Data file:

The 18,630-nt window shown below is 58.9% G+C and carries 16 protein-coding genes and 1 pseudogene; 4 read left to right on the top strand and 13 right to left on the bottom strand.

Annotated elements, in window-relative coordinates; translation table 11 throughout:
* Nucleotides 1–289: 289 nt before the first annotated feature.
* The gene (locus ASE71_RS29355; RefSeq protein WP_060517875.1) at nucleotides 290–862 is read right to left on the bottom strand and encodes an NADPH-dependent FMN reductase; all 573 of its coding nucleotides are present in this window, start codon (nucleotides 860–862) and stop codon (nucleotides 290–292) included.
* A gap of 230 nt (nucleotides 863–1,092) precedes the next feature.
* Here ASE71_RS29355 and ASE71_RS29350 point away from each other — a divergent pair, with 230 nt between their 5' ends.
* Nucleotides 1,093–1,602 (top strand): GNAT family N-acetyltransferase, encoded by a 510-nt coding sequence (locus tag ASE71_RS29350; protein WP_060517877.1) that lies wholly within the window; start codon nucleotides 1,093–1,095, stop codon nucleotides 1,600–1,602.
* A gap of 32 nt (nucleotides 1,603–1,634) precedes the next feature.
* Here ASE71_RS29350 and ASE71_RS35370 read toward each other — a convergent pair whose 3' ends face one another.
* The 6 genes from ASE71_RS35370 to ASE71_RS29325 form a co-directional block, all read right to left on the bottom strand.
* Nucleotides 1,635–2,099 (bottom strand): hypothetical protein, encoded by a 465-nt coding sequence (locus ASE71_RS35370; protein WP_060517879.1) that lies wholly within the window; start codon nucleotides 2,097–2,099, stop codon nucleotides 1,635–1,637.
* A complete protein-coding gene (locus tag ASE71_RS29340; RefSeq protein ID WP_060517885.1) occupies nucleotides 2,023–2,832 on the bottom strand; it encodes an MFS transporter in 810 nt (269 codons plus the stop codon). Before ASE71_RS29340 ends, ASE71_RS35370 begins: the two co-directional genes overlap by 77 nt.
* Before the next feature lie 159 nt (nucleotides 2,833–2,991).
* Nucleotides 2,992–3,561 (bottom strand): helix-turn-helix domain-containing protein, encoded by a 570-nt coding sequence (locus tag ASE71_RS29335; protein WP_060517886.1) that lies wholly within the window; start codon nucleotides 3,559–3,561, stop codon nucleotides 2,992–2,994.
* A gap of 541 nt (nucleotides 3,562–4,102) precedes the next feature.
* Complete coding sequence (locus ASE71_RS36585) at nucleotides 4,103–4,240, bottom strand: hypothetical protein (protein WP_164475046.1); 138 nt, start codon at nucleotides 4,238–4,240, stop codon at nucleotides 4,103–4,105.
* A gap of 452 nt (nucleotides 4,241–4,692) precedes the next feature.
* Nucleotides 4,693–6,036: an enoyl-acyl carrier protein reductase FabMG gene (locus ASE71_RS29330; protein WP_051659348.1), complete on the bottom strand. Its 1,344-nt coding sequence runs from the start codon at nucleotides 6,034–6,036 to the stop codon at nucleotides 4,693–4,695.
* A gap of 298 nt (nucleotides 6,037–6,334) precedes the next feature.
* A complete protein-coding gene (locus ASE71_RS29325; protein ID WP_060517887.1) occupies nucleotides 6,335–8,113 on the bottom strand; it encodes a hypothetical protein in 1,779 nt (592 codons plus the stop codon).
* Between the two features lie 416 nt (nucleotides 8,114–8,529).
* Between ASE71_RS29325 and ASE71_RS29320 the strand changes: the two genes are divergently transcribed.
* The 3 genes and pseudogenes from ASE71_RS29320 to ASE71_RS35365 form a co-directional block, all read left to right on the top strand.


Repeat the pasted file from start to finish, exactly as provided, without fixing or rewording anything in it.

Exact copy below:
The 18,630-nt window shown below is 58.9% G+C and carries 16 protein-coding genes and 1 pseudogene; 4 read left to right on the top strand and 13 right to left on the bottom strand.

Annotated elements, in window-relative coordinates; translation table 11 throughout:
* Nucleotides 1–289: 289 nt before the first annotated feature.
* The gene (locus ASE71_RS29355; RefSeq protein WP_060517875.1) at nucleotides 290–862 is read right to left on the bottom strand and encodes an NADPH-dependent FMN reductase; all 573 of its coding nucleotides are present in this window, start codon (nucleotides 860–862) and stop codon (nucleotides 290–292) included.
* A gap of 230 nt (nucleotides 863–1,092) precedes the next feature.
* Here ASE71_RS29355 and ASE71_RS29350 point away from each other — a divergent pair, with 230 nt between their 5' ends.
* Nucleotides 1,093–1,602 (top strand): GNAT family N-acetyltransferase, encoded by a 510-nt coding sequence (locus tag ASE71_RS29350; protein WP_060517877.1) that lies wholly within the window; start codon nucleotides 1,093–1,095, stop codon nucleotides 1,600–1,602.
* A gap of 32 nt (nucleotides 1,603–1,634) precedes the next feature.
* Here ASE71_RS29350 and ASE71_RS35370 read toward each other — a convergent pair whose 3' ends face one another.
* The 6 genes from ASE71_RS35370 to ASE71_RS29325 form a co-directional block, all read right to left on the bottom strand.
* Nucleotides 1,635–2,099 (bottom strand): hypothetical protein, encoded by a 465-nt coding sequence (locus ASE71_RS35370; protein WP_060517879.1) that lies wholly within the window; start codon nucleotides 2,097–2,099, stop codon nucleotides 1,635–1,637.
* A complete protein-coding gene (locus tag ASE71_RS29340; RefSeq protein ID WP_060517885.1) occupies nucleotides 2,023–2,832 on the bottom strand; it encodes an MFS transporter in 810 nt (269 codons plus the stop codon). Before ASE71_RS29340 ends, ASE71_RS35370 begins: the two co-directional genes overlap by 77 nt.
* Before the next feature lie 159 nt (nucleotides 2,833–2,991).
* Nucleotides 2,992–3,561 (bottom strand): helix-turn-helix domain-containing protein, encoded by a 570-nt coding sequence (locus tag ASE71_RS29335; protein WP_060517886.1) that lies wholly within the window; start codon nucleotides 3,559–3,561, stop codon nucleotides 2,992–2,994.
* A gap of 541 nt (nucleotides 3,562–4,102) precedes the next feature.
* Complete coding sequence (locus ASE71_RS36585) at nucleotides 4,103–4,240, bottom strand: hypothetical protein (protein WP_164475046.1); 138 nt, start codon at nucleotides 4,238–4,240, stop codon at nucleotides 4,103–4,105.
* A gap of 452 nt (nucleotides 4,241–4,692) precedes the next feature.
* Nucleotides 4,693–6,036: an enoyl-acyl carrier protein reductase FabMG gene (locus ASE71_RS29330; protein WP_051659348.1), complete on the bottom strand. Its 1,344-nt coding sequence runs from the start codon at nucleotides 6,034–6,036 to the stop codon at nucleotides 4,693–4,695.
* A gap of 298 nt (nucleotides 6,037–6,334) precedes the next feature.
* A complete protein-coding gene (locus ASE71_RS29325; protein ID WP_060517887.1) occupies nucleotides 6,335–8,113 on the bottom strand; it encodes a hypothetical protein in 1,779 nt (592 codons plus the stop codon).
* Between the two features lie 416 nt (nucleotides 8,114–8,529).
* Between ASE71_RS29325 and ASE71_RS29320 the strand changes: the two genes are divergently transcribed.
* The 3 genes and pseudogenes from ASE71_RS29320 to ASE71_RS35365 form a co-directional block, all read left to right on the top strand.